3 Quick Tips for Taking Postcard Quality Photos on Vacation

Family Travel on 08.31.11
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Photos by Britt Reints

Most of your favorite photos from your family vacations will probably end up being pictures of the people with whom you traveled. However, occassionaly the scenery itself is so spectacular that you really want to find a way to share it with friends back home. You could buy a postcard from the nearest gift shop and rely on the professionals to tell the world what you saw, or you can use these three simple tips for capturing beautiful photographs of the places you visit. I recently took some of my favorite photos ever at Niagara Falls and these are the tips I used.

3 Tips for Taking Great Photos of Places

1. Plan for the morning or afternoon light.

Use morning or afternoon light

The middle of the day is when you're most likely to find yourself visiting your favorite tourist attractions, but it's the worst time to photograph them. A sun that's high in the sky will cast harsh shadows and often create washed out photos. The best time to photograph landscapes is early in the morning or late in the afternoon - think sun up and sun down. If you're visiting a natural landmark, try to plan your day so that you arrive early or stay a little later to get the best chance at a great shot.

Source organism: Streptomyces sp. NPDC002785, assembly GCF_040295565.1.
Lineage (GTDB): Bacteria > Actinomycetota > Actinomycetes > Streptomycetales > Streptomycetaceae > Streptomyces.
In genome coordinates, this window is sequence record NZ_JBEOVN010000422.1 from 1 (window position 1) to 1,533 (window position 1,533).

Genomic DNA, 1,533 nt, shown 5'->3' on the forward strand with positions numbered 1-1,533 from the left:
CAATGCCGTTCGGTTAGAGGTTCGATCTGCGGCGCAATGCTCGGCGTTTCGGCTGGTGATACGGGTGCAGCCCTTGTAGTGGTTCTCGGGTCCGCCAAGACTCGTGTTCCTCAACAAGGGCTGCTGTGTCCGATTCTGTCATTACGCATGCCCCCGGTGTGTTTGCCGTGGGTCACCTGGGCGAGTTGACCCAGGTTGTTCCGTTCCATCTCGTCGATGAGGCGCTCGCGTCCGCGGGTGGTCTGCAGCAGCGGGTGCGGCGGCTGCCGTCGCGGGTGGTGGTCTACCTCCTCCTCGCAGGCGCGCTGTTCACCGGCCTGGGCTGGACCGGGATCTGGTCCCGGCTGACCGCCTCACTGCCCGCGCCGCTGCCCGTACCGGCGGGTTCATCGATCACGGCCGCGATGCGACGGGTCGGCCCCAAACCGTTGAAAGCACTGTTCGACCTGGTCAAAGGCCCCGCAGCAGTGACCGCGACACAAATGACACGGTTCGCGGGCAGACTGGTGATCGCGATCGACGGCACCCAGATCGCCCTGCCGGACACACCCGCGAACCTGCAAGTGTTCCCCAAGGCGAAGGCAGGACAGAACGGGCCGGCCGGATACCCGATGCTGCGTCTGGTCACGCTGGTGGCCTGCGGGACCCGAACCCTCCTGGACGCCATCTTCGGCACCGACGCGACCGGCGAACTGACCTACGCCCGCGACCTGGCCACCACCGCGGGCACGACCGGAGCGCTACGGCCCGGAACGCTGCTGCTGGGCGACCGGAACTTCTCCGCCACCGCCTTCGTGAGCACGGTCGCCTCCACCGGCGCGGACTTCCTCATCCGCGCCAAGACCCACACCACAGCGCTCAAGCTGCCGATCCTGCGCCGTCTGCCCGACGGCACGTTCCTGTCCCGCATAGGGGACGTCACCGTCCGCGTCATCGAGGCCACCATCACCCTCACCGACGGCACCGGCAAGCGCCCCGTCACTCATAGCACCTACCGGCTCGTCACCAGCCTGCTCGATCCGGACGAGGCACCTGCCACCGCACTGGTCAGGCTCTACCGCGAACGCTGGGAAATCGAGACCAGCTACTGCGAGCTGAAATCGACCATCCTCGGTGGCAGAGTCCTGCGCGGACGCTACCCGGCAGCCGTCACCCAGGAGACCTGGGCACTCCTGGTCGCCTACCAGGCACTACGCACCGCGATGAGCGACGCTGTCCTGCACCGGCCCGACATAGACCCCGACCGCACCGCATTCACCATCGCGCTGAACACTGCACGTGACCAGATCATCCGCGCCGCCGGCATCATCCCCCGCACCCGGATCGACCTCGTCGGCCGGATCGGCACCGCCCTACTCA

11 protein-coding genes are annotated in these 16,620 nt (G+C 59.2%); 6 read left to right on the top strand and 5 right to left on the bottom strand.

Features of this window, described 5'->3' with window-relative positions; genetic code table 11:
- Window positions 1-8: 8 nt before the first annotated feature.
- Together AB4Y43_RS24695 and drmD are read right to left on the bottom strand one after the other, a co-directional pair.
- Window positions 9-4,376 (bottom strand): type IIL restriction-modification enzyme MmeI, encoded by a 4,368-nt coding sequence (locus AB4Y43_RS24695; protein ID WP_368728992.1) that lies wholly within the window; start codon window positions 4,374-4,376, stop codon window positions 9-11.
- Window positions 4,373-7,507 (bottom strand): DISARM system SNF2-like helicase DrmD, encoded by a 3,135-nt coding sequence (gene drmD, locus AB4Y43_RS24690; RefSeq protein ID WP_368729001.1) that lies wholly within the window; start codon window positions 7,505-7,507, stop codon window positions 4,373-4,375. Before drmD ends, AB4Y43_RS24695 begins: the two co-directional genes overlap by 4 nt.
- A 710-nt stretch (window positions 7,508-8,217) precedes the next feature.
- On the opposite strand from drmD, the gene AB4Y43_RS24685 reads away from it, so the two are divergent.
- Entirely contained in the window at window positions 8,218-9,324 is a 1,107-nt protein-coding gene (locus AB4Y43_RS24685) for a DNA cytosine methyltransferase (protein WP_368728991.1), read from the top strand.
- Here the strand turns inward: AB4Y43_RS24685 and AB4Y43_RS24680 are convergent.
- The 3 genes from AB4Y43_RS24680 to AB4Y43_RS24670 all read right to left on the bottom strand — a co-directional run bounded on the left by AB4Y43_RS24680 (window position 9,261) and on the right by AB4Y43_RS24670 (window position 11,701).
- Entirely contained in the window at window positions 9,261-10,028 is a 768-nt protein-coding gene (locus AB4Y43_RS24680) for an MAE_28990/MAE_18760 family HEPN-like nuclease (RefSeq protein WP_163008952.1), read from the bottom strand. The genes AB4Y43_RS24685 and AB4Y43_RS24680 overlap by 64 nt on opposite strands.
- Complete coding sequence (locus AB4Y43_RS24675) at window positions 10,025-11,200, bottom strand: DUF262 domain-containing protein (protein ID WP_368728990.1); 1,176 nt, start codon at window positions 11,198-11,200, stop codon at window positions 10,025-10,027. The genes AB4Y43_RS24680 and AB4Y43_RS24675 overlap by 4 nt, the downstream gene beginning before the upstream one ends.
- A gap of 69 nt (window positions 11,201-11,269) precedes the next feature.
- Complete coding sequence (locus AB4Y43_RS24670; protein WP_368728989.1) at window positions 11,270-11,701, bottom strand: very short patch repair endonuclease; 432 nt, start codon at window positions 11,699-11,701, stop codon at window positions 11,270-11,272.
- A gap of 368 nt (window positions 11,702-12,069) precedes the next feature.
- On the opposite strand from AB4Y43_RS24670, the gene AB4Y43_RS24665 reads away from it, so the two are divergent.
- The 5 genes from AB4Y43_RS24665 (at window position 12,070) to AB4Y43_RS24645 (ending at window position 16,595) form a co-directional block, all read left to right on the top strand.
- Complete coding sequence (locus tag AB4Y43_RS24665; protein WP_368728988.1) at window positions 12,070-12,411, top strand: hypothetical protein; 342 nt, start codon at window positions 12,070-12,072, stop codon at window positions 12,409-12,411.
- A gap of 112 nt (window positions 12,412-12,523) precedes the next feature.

2. Use a tripod.

night photo of niagara falls

I have a tripod I carry with me everywhere and have used exactly once. It's kind of a pain in the butt, but it's absolutely worth the extra effort if you're trying to capture a stunning landscape. A tripod helps you capture sharp details and is especially useful when you're shooting in low light. You can get a tripod for about $20 at camera shops or big box retailers.

3. Use a remote or timer.

Close up of the falls

Like a tripod, a remote or your camera's timer is crucial for taking photos that require a long exposure. Any little movement, even if you breathing, can cause enough blur to ruin a landscape picture. A remote is a must-have tool for sharp photos at night or during sunset.

Bonus tip for people who understand a little bit about a camera's manual mode: a high Fstop number and low (slow) shutter speed is perfect for waterfalls or sunset photos.

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